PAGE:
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Table 6 Spectral cloning in optics

From: Statistically inferred time warping: extending the cyclostationarity paradigm from regular to irregular statistical cyclicity in scientific data

Instilling cyclicity: The utility of the concept of cyclostationarity in signal processing is further broadened by the fact that some data processing systems can benefit from artificially introducing cyclostationarity into data that exhibits no cyclicity whatsoever. An example of this is systems for amplifying and detecting fast transients that occur, for example, in optical data processing, as briefly discussed below.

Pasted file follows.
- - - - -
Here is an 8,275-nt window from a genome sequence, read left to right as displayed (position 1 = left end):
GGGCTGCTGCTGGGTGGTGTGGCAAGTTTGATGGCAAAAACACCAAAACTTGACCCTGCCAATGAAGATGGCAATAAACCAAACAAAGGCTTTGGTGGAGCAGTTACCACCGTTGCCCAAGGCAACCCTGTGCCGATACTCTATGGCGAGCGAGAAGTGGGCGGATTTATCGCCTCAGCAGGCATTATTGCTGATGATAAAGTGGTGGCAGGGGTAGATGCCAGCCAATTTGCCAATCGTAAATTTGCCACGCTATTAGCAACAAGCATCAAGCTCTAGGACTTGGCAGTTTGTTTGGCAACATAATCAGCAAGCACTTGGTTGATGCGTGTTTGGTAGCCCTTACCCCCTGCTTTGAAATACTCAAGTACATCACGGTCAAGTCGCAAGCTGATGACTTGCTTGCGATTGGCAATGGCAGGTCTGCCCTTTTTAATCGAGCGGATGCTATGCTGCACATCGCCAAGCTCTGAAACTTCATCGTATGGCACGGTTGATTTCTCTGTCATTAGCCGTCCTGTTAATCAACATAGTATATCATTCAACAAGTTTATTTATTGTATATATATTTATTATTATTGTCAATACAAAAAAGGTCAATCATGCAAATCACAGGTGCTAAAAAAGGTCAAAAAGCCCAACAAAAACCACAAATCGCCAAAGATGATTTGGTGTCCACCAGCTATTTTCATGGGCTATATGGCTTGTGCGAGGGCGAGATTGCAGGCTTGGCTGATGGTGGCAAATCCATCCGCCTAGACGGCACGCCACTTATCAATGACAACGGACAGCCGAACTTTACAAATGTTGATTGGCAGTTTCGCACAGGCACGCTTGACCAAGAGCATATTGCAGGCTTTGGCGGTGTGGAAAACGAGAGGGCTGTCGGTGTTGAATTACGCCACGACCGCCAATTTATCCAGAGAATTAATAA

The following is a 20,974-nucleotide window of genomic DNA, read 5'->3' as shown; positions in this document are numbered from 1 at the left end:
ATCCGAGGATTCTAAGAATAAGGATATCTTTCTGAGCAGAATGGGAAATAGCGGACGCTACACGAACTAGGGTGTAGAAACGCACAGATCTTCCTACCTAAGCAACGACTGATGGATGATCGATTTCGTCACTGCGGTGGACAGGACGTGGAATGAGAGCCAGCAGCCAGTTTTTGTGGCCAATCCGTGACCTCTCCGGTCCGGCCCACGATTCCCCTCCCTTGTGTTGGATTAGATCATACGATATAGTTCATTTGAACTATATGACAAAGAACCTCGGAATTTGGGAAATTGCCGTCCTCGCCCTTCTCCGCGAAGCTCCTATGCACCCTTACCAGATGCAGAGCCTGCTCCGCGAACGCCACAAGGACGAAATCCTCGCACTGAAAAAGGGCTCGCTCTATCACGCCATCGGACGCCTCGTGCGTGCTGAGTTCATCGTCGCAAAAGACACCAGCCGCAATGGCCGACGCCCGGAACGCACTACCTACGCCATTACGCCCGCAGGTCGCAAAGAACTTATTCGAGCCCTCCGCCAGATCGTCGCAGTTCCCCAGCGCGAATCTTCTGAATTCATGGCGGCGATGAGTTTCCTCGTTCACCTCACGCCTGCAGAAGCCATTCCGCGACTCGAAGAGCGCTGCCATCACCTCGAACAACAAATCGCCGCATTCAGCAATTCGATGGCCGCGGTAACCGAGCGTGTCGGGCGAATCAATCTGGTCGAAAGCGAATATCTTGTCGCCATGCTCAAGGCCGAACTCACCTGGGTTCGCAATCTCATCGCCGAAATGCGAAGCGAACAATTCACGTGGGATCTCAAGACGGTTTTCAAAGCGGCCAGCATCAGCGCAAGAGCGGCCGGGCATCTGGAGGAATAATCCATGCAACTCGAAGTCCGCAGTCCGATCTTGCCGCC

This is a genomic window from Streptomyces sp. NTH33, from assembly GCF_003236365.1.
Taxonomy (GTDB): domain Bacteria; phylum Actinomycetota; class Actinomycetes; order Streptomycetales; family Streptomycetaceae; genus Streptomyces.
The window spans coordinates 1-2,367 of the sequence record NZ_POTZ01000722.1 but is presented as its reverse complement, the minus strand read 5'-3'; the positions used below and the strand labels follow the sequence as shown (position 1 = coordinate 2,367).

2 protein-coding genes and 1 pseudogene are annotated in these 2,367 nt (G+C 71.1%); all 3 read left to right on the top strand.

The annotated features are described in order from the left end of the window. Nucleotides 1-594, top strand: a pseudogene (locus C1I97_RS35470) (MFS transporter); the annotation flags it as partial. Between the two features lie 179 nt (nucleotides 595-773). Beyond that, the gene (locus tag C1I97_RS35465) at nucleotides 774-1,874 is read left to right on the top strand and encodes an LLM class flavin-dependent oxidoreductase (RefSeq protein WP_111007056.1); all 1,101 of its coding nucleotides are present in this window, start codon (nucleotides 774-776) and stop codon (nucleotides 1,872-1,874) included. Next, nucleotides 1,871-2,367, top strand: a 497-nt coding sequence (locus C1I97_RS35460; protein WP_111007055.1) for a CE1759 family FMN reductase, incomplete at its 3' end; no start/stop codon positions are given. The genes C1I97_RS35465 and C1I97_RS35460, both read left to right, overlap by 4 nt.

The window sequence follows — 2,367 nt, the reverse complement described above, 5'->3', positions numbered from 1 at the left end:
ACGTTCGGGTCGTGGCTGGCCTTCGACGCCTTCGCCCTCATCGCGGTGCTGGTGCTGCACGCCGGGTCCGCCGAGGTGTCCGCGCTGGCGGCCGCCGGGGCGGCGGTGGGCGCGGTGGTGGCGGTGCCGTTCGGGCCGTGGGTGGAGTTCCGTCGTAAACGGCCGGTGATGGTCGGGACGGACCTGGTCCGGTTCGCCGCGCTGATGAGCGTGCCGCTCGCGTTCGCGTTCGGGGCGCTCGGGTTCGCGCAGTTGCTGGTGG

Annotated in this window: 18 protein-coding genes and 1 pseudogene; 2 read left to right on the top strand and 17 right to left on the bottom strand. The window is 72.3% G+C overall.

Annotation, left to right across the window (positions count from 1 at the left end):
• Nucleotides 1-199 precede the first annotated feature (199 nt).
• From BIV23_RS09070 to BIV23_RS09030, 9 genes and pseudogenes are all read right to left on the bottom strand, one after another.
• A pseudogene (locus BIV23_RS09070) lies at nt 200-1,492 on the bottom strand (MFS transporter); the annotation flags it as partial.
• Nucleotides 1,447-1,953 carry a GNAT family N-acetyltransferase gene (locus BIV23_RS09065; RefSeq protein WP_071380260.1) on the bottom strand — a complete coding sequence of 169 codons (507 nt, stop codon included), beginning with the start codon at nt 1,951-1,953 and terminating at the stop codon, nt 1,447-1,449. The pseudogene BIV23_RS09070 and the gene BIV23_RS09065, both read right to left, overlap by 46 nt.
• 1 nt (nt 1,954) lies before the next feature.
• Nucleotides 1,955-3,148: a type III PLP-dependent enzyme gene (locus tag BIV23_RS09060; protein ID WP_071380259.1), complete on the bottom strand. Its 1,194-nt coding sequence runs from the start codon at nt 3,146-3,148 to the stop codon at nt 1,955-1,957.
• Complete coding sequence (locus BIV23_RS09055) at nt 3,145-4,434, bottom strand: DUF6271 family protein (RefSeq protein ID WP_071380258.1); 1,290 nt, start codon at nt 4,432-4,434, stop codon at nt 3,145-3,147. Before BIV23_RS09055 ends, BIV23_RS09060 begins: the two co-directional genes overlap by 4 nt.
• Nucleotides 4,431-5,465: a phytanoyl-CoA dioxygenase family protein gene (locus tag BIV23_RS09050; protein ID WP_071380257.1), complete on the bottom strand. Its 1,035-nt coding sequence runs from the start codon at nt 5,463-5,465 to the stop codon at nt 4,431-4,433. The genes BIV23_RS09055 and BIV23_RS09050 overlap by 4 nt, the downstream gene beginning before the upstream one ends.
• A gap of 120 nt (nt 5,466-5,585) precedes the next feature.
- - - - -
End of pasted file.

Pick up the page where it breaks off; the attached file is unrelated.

Minimum-noise optical amplification is “the ability to amplify optical signals with minimum excess noise [and] is of critical interest in a wide variety of photonic-systems applications that span optical communications, imaging, sensing, metrology, and quantum state processing, to name a few” [Stojan Radic, Advances in Optics and Photonics, Vol. 5, Issue 3, pp. 318–384 (2013)]. Spectral cloning is a relatively new approach to phase-sensitive “subnoise” or “noiseless” optical amplification, which—to quote Radic—is “opening diverse applications that rely on low-noise optical operation: wavelength conversion, phase regeneration, and signal spectral replication”. Spectral cloning is achieved with nonlinear optical parametric amplification, but the underlying principle is that of replicating the spectrum of a signal in multiple distinct bands and then frequency-shifting all such bands to a common band where the replicas are added. Because the spectral replication is able to be performed prior to the processing stage that is the dominant source of receiver noise, the creation and addition of the replicas results in coherent processing gain against the low noise (idealistically called “noiseless” or “subnoise” amplification), coming out of the cloning stage, and produces a pre-amplified signal that can then be further amplified or processed by subsequent noisier stages. This instillation and exploitation of spectral redundancy is identical to instillation and exploitation of cyclostationarity. This approach to performing “subnoise” detection of fast random events is described in [V. Ataie, D. Esman, B. P.-P. Kuo, N. Alic, and S. Radic, “Subnoise detection of a fast random event”, Science,, 11 Dec 2015, Vol. 350 Issue 6266].